President Obama Leads After Republicans Obstruct
This morning, the Obama administration made a hugely important announcement that will impact the lives of nearly 1 MILLION young undocumented students. It will allow them to avoid deportation and seek work authorization. While comprehensive immigration reform legislation is still necessary, today’s announcement is a welcome step forward on on the issue.
ThinkProgress’ Amanda Beadle has the details of today’s announcement:
Under the “deferred action” policy, a Department of Homeland Security directive, students in the U.S. who are already in deportation proceedings or those who qualify for the DREAM Act and have yet to come forward to Department of Homeland Security (DHS) officials, will not be deported and will be allowed to work in the United States.
An estimated 1 million young people could benefit from the deferral. To be eligible, applicants have to be between 15 and 30 years old, live in the U.S. for five years, and maintain continuous U.S. residency. People who have one felony, one serious misdemeanor, or three minor misdemeanors will be ineligible to apply. “Deferred action” will last for two years and can be renewed.
Republicans blocked the DREAM Act in 2010, and this year, House Judiciary Committee Chair Lamar Smith (R-TX) has already said he would not hold a hearing on the DREAM Act in his committee.
And Travis Waldron explains why DREAM is good for the economy, contrary to assertions from man on the right:
The Congressional Budget Office (CBO) estimated that the DREAM Act — which Republicans blocked in 2010 — would increase federal revenues by $1.7 billion over the next 10 years, reducing federal deficits by $2.2 billion over that time. DREAM-eligible students would generate between $1.4 and $3.6 trillion in taxable income over the course of their working lives, according to a study by UCLA’s North American Integration and Development Center.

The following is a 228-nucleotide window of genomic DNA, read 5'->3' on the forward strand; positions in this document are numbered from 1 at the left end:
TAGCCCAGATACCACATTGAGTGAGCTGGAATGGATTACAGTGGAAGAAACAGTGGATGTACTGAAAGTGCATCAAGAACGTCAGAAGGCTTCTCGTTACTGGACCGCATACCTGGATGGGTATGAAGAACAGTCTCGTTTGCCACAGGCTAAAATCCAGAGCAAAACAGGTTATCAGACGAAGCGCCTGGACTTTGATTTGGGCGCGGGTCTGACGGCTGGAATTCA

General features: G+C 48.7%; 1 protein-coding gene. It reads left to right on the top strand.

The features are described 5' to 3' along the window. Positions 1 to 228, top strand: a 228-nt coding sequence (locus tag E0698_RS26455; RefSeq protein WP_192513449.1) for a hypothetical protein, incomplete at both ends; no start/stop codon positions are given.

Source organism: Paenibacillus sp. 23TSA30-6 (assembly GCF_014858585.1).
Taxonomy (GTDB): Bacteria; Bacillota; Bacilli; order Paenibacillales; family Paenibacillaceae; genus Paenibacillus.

DREAM-eligible youth could also help fill the 16 million shortfall of college-educated workers that is expected to hit the U.S. by 2025, and with 31.5 percent of science and engineering graduates coming from Latino backgrounds, Obama’s decision could add252,000 new scientists, engineers, and technical workers to the nation’s dwindling supply in those fields.
The decision will help raise wages for American workers too. “As long as a cheap, compliant pool of undocumented labor is available, employers have every reason to take advantage of the situation, keeping wages as low as possible,” Cristina Jimenez wrote in the American Prospect in 2010. “Only when undocumented immigrants have the ability to exercise complete workplace rights will they help exert upward pressure on wages and labor standards that will benefit other workers.”
These benefits are obvious even to leading Republicans. “The economy will be betterwhen that [undocumented] kid is able to fully realize his potential and break the pattern of his parent’s illegal activity,” former Arkansas Gov. Mike Huckabee (R) said in 2010. Obama’s decision isn’t just good because it protects young adults who have spent most of their lives establishing homes in the United States, it’s good because it will help our struggling economy too.
IN ONE SENTENCE: Obama’s announcement will create a smart policy to help protect young adults at risk of deportation who have spent years establishing their homes in the United States while boosting the U.S. economy.
Evening Brief: Important Stories That You May Have Missed
Rep. Allen West (R-FL) says President Obama’s DREAM announcement is just another voter fraud plot.
Vehemently anti-immigrant Rep. Steve King (R-IA) says he’ll sue President Obama over his DREAM announcement.
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Sen. John McCain (R-AZ) said “corporations are not people” and also accused a top Romney Super PAC donor of injecting “foreign money” into the election.
A former Romney adviser said that Republicans are “rooting against the economy.”
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Media, pop culture, and youth of America blamed for national incivility.
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